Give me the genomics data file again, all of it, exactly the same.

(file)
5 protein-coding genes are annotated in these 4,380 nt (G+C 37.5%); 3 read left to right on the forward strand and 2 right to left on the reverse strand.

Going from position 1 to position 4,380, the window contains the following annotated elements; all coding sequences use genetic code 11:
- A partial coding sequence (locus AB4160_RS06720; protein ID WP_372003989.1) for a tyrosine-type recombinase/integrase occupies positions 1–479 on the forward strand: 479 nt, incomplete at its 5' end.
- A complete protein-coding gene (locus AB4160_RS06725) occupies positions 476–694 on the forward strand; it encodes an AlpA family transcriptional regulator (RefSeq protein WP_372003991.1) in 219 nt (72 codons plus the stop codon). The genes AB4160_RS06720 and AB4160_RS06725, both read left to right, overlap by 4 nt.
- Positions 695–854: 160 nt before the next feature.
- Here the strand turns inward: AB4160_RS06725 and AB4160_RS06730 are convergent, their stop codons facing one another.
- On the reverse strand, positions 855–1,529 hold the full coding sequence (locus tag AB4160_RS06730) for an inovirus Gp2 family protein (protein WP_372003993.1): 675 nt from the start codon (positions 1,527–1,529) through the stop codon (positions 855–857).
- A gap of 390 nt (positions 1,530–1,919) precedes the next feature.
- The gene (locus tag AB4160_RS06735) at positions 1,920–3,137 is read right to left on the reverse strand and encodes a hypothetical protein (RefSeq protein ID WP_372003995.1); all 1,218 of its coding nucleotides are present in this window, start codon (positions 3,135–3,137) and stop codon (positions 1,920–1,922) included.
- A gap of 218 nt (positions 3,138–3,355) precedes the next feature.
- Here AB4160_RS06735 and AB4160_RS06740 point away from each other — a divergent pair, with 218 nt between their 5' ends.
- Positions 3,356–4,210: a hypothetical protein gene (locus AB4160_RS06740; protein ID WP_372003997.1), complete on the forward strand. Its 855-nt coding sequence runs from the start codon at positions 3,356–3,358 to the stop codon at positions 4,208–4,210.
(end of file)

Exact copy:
5 protein-coding genes are annotated in these 4,380 nt (G+C 37.5%); 3 read left to right on the forward strand and 2 right to left on the reverse strand.

Going from position 1 to position 4,380, the window contains the following annotated elements; all coding sequences use genetic code 11:
- A partial coding sequence (locus AB4160_RS06720; protein ID WP_372003989.1) for a tyrosine-type recombinase/integrase occupies positions 1–479 on the forward strand: 479 nt, incomplete at its 5' end.
- A complete protein-coding gene (locus AB4160_RS06725) occupies positions 476–694 on the forward strand; it encodes an AlpA family transcriptional regulator (RefSeq protein WP_372003991.1) in 219 nt (72 codons plus the stop codon). The genes AB4160_RS06720 and AB4160_RS06725, both read left to right, overlap by 4 nt.
- Positions 695–854: 160 nt before the next feature.
- Here the strand turns inward: AB4160_RS06725 and AB4160_RS06730 are convergent, their stop codons facing one another.
- On the reverse strand, positions 855–1,529 hold the full coding sequence (locus tag AB4160_RS06730) for an inovirus Gp2 family protein (protein WP_372003993.1): 675 nt from the start codon (positions 1,527–1,529) through the stop codon (positions 855–857).
- A gap of 390 nt (positions 1,530–1,919) precedes the next feature.
- The gene (locus tag AB4160_RS06735) at positions 1,920–3,137 is read right to left on the reverse strand and encodes a hypothetical protein (RefSeq protein ID WP_372003995.1); all 1,218 of its coding nucleotides are present in this window, start codon (positions 3,135–3,137) and stop codon (positions 1,920–1,922) included.
- A gap of 218 nt (positions 3,138–3,355) precedes the next feature.
- Here AB4160_RS06735 and AB4160_RS06740 point away from each other — a divergent pair, with 218 nt between their 5' ends.
- Positions 3,356–4,210: a hypothetical protein gene (locus AB4160_RS06740; protein ID WP_372003997.1), complete on the forward strand. Its 855-nt coding sequence runs from the start codon at positions 3,356–3,358 to the stop codon at positions 4,208–4,210.